Wednesday, November 19, 2008

Bone marrow treatment used to combat inhibitors

According to a Children's Hospital of Wisconsin press release researchers there have shown success using patients' bone marrow to treat inhibitors.

The findings were published in the 1 October 2008 issue of Blood Journal.

From the press release:

"...investigators describe how a gene-modified bone marrow transplant can be used to initiate clotting in hemophilia. This type of approach may work in the 30 to 35 percent of hemophilia patients that have developed inhibitory antibodies against the missing clotting protein.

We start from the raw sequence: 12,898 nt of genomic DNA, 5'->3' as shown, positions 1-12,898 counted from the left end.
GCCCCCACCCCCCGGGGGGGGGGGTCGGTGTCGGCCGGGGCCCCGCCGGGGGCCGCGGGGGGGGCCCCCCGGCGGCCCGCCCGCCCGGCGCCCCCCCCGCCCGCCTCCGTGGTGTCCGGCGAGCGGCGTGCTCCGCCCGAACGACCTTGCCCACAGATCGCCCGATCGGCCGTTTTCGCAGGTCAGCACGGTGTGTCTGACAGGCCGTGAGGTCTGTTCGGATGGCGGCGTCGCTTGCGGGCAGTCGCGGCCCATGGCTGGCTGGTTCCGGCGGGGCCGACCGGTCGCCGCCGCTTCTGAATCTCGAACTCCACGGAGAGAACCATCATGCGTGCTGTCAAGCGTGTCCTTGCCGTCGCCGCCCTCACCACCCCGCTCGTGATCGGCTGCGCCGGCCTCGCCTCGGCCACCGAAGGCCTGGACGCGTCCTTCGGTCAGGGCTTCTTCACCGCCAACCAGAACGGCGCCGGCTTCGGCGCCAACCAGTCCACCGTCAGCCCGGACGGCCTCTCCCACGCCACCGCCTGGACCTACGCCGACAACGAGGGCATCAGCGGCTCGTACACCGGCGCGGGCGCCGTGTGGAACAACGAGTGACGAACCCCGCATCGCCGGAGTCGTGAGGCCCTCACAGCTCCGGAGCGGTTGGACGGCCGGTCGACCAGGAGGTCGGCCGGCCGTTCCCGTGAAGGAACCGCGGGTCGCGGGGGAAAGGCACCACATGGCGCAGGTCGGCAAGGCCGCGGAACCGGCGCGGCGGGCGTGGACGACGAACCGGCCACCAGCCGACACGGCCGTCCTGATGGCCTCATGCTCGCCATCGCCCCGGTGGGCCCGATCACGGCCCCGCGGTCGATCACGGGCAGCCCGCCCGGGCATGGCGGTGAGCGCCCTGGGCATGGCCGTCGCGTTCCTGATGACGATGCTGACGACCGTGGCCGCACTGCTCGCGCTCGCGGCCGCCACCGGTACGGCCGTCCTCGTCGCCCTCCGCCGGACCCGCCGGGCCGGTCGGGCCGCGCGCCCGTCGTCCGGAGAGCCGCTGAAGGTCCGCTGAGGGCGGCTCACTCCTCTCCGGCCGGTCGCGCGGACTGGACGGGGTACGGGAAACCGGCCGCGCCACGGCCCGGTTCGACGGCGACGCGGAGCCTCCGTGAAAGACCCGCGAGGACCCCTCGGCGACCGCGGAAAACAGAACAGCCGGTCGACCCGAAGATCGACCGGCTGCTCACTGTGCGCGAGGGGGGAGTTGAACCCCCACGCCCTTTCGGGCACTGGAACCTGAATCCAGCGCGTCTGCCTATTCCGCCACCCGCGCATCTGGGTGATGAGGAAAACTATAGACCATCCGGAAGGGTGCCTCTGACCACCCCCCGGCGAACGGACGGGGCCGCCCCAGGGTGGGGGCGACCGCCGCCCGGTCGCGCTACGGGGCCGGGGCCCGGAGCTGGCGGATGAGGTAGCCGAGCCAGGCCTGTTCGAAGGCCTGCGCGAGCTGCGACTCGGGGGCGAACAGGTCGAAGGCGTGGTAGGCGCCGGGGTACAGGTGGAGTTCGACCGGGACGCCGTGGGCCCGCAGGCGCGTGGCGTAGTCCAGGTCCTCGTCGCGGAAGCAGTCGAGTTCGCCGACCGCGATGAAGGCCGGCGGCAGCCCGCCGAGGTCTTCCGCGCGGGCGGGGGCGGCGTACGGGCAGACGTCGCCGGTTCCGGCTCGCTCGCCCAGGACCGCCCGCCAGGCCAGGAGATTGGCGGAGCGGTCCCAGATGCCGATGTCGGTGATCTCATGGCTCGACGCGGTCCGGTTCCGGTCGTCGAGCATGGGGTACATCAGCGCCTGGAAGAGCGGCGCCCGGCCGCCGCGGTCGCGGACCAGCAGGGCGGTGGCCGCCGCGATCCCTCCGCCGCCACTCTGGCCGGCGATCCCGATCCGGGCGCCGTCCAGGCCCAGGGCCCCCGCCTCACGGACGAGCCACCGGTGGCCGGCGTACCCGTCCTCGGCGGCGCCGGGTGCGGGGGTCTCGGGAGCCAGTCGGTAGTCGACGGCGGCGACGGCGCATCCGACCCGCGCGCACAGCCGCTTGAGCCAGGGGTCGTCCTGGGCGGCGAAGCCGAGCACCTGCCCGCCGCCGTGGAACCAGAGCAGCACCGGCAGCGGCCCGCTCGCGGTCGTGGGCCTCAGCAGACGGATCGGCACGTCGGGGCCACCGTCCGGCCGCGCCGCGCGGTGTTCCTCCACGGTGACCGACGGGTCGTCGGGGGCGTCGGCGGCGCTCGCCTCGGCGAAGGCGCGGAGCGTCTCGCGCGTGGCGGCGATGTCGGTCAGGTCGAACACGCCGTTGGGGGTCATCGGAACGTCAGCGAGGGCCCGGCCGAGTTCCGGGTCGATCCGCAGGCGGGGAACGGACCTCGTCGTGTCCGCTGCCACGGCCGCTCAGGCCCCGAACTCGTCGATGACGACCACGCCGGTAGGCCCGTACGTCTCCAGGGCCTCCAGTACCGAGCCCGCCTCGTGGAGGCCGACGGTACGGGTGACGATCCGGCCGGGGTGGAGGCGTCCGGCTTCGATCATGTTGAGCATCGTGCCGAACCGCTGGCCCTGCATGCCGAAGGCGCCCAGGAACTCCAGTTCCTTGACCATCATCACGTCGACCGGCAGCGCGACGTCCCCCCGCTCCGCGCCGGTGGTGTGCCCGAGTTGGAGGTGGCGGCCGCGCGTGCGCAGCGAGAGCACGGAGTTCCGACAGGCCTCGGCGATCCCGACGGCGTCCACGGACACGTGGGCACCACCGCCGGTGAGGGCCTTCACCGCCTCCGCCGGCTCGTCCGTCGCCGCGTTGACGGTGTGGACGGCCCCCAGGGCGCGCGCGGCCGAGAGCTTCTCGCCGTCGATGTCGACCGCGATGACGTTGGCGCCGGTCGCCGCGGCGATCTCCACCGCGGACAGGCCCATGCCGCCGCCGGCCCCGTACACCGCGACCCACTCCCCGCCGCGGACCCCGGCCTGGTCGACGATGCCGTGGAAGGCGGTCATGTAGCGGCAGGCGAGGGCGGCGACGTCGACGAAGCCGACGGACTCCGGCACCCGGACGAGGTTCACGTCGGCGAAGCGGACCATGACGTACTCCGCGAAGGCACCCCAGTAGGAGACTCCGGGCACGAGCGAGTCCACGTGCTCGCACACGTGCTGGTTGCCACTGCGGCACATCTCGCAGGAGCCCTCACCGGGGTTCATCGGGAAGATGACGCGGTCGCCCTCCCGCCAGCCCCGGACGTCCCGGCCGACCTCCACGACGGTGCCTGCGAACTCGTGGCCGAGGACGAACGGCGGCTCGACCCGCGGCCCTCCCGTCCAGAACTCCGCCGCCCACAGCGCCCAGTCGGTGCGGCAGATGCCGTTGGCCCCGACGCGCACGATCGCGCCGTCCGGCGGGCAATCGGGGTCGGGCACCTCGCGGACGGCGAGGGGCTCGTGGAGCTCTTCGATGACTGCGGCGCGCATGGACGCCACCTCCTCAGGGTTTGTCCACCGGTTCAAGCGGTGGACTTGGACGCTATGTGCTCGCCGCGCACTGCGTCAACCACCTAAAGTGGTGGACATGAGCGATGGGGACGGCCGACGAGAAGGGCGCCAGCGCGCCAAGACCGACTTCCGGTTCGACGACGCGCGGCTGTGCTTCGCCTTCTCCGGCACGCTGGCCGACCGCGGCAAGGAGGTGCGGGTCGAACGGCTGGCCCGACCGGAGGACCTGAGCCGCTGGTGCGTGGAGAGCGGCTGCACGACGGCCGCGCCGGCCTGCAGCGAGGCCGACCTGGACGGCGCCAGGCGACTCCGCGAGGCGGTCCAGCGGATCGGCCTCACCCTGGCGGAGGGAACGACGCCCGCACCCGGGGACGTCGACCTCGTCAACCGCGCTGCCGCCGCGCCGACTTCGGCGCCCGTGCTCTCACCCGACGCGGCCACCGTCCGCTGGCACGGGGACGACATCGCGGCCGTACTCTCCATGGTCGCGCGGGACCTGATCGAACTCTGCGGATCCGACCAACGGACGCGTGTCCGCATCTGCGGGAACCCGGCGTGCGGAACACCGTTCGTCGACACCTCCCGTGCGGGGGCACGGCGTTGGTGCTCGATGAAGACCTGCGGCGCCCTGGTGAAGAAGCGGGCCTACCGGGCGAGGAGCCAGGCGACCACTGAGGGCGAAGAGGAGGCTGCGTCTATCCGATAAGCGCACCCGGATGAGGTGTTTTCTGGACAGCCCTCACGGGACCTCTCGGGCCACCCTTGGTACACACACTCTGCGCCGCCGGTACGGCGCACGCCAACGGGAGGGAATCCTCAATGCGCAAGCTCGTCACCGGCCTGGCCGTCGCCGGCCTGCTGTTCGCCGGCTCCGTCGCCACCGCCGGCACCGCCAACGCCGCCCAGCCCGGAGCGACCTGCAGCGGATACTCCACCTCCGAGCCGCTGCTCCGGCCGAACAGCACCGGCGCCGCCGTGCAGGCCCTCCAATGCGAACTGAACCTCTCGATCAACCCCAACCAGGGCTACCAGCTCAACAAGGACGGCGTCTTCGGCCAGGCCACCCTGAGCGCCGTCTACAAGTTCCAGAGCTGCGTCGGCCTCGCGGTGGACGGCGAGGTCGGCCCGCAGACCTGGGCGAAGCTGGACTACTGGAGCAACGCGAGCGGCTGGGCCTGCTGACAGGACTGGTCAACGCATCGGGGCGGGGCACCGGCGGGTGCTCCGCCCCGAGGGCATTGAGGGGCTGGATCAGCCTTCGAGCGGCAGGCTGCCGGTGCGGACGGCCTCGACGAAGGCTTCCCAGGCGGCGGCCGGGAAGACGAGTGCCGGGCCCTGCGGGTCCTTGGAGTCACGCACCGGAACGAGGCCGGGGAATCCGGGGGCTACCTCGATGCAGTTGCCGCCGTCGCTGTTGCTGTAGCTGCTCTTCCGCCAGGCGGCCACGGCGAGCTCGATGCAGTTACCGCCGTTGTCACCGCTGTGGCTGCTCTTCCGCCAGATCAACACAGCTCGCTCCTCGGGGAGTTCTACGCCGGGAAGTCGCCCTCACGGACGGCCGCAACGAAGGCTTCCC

The bone marrow is removed from the patient and stem cells are treated with Factor VIII, a clotting factor, which is placed in the platelets. The marrow is given back to the patient, who then retains the essential clotting mechanisms to stop bleeding that otherwise would lead to complications."

1 comment:

MattB said...

That's fantastic news. It sounds like there is a lot of interesting things happening with gene-therapy (if a little scary) at the moment. Anything they can do to help the inhibitor problem is good.